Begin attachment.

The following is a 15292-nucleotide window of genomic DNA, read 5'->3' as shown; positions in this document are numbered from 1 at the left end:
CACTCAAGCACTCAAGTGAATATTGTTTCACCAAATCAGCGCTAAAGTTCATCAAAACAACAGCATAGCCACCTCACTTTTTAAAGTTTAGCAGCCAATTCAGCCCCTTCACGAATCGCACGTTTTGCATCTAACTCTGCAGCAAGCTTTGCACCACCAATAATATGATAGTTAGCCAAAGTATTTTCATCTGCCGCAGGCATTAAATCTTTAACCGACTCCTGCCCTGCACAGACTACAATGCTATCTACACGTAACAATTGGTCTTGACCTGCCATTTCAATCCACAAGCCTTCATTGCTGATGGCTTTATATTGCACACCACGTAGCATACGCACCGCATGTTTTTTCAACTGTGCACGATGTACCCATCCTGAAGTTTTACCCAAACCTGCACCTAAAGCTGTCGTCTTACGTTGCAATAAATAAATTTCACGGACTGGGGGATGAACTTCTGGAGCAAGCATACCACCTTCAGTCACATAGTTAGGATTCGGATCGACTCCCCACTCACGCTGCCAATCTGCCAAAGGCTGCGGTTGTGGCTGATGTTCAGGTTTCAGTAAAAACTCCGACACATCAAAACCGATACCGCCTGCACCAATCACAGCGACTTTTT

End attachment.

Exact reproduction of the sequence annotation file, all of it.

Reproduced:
The following is a 15292-nucleotide window of genomic DNA, read 5'->3' as shown; positions in this document are numbered from 1 at the left end:
CACTCAAGCACTCAAGTGAATATTGTTTCACCAAATCAGCGCTAAAGTTCATCAAAACAACAGCATAGCCACCTCACTTTTTAAAGTTTAGCAGCCAATTCAGCCCCTTCACGAATCGCACGTTTTGCATCTAACTCTGCAGCAAGCTTTGCACCACCAATAATATGATAGTTAGCCAAAGTATTTTCATCTGCCGCAGGCATTAAATCTTTAACCGACTCCTGCCCTGCACAGACTACAATGCTATCTACACGTAACAATTGGTCTTGACCTGCCATTTCAATCCACAAGCCTTCATTGCTGATGGCTTTATATTGCACACCACGTAGCATACGCACCGCATGTTTTTTCAACTGTGCACGATGTACCCATCCTGAAGTTTTACCCAAACCTGCACCTAAAGCTGTCGTCTTACGTTGCAATAAATAAATTTCACGGACTGGGGGATGAACTTCTGGAGCAAGCATACCACCTTCAGTCACATAGTTAGGATTCGGATCGACTCCCCACTCACGCTGCCAATCTGCCAAAGGCTGCGGTTGTGGCTGATGTTCAGGTTTCAGTAAAAACTCCGACACATCAAAACCGATACCGCCTGCACCAATCACAGCGACTTTTT